Members of the Royal Society of New Zealand are being updated on the re-development of the Society’s Code of Professional Standards and Ethics.
Feedback from a variety of people and organisations earlier this year has been considered and chief executive Andrew Cleland says:
“The support and engagement of our members and the wider research community is important to the Royal Society Te Apārangi and we have given each of the submissions careful consideration as part of the revision process.”
Some submitters proposed a shorter Code and guidance material.
The working group looked at this alternative approach but concluded the detail has to be set out somewhere and it is better to be explicit to members of the obligations on them.
Dr Cleland hints that Treaty of Waitangi, partnership and cultural considerations have required greater detail in the Code. His letter says:
“Many of the really important expectations in the eyes of Māori working group members were not visible at the general standard level; the specific standards are important to them. A single document has many advantages in avoiding confusion.”
Dr Cleland notes that, at 11 pages and sufficiently complete to need no guidance material, the Code contrasts with the length of the recently released 140 pages of documentation from NEAC on health and disability research ethics.
The recently released Australian Code for the Responsible Conduct of Research is not much shorter than the Royal Society’s, he says, and the guidance material for it is still to be developed.
Members have been sent a copy of the old Code.
They are advised:
“There is no exact measure of their similarity, but certainly the bulk of the new code is the old code re-packaged.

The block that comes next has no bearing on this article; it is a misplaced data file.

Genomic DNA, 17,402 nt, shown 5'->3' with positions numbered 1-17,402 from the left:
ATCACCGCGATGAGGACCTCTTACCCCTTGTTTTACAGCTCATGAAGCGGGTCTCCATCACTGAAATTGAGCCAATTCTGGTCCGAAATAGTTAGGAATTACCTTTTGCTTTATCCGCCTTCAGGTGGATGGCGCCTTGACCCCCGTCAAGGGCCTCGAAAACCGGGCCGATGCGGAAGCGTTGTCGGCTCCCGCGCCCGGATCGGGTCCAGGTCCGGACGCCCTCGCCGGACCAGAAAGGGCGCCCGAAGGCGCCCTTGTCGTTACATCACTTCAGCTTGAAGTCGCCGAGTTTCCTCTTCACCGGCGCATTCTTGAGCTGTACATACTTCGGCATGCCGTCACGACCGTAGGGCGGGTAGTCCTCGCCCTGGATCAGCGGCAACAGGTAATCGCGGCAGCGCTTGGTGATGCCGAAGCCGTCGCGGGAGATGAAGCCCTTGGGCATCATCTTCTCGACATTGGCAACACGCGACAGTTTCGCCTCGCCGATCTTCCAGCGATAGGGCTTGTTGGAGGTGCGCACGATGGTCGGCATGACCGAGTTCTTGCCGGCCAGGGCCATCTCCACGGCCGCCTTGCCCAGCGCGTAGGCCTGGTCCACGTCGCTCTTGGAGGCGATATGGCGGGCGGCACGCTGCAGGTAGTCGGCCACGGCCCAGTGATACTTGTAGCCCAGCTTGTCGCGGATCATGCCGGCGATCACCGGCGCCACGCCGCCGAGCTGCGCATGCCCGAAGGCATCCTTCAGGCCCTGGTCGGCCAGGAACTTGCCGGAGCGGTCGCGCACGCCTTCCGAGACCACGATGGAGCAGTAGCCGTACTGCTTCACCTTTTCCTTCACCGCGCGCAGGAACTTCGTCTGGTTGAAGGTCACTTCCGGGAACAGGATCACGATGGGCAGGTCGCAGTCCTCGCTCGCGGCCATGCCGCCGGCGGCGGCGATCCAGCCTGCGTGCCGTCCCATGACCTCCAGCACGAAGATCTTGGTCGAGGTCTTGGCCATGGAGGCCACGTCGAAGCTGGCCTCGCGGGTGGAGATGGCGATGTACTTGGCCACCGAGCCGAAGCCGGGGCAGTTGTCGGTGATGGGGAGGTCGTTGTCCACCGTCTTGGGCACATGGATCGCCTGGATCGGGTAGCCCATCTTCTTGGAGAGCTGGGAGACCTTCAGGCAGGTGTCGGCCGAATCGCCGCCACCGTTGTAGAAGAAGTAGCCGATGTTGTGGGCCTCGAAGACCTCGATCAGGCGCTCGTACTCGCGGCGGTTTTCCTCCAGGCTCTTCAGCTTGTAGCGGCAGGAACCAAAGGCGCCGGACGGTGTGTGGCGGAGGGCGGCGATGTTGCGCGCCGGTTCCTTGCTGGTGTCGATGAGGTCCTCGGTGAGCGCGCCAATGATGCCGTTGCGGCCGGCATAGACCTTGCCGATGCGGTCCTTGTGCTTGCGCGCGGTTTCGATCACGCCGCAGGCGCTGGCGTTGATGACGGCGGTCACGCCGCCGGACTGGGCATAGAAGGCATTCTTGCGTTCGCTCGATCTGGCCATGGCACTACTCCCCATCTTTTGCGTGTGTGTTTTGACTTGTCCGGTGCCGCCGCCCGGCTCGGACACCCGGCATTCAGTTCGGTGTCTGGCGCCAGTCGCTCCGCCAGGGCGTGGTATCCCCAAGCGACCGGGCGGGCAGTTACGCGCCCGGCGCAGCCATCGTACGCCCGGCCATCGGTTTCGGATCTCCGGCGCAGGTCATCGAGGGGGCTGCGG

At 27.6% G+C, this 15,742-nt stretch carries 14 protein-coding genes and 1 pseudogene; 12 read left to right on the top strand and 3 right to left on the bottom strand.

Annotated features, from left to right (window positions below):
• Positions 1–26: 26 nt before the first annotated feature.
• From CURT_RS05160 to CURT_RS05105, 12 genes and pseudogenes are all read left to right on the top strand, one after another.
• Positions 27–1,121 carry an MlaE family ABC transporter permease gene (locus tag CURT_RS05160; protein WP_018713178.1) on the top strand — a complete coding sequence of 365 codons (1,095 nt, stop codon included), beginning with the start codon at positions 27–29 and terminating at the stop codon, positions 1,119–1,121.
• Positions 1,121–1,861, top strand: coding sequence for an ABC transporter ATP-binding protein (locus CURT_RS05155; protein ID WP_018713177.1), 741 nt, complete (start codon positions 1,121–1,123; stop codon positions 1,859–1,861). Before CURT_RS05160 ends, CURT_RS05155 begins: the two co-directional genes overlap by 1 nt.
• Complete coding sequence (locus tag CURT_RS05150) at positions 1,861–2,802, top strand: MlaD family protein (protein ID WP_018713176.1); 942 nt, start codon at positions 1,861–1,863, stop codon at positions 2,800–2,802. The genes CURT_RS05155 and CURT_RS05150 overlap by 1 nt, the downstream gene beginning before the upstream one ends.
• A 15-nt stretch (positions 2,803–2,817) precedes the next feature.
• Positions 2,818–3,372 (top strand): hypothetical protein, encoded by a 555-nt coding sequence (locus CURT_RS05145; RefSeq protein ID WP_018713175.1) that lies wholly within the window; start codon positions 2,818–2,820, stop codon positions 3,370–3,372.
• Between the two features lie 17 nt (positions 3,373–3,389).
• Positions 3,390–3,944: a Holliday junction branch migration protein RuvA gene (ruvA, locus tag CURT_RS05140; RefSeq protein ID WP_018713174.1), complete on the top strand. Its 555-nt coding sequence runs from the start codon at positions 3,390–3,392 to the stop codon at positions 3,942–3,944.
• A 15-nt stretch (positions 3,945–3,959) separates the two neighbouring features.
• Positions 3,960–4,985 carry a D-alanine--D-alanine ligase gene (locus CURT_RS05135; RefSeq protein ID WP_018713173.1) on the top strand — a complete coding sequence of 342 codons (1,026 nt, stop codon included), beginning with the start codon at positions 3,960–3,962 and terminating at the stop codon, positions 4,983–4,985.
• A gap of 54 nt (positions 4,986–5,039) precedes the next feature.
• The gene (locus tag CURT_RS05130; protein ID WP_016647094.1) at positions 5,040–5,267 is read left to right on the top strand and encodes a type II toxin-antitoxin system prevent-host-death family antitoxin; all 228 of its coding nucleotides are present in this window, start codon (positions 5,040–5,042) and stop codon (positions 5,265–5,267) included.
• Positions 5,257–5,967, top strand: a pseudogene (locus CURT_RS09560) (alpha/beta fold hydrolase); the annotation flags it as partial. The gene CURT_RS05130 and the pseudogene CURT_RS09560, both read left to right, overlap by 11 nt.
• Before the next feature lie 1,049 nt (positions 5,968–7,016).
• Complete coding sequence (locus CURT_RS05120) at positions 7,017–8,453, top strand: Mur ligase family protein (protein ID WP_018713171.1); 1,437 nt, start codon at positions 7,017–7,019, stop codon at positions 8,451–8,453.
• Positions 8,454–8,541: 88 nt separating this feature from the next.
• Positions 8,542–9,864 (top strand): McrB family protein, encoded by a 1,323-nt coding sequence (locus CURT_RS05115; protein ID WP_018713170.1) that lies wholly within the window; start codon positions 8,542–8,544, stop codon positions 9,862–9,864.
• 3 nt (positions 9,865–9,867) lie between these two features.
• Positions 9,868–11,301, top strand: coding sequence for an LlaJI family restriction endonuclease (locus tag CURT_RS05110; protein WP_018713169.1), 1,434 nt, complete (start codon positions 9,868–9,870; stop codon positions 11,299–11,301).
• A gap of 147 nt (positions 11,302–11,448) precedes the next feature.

“Many of the changes on which we consulted were introduced because the Society has chosen to advance its partnership with the Māori research community.
“There is now coverage of Māori research and working with Māori communities.
“After receiving submissions, the working group have made a number of changes to both newly introduced and previous sections.”
Members also have been sent the second consultation draft.
The society is seeking further submissions, hoping to receive them by September 21 and to finalise the Code for the Society Council’s November meeting.
Members are reminded they should be aware, when making submissions, that the Code is principles-based and the the Society remains committed to a broad view of ethics – a social contract between its members and the people they serve.
This includes societal and environmental ethics as well as the narrower research integrity (professional ethics).
The Society says it remains fully committed to the inclusion of the public interest, from which its reputation with the public follows.
The Society also has to cover members operating outside New Zealand and who are not employed by New Zealand research organisations so whilst the Code makes it clear that New Zealand law must be followed the Society has little choice but to set explicit standards to achieve coverage of all members.
Membership of the society is broad – for example, some members are not researchers and the Code needs to cover their professional activities.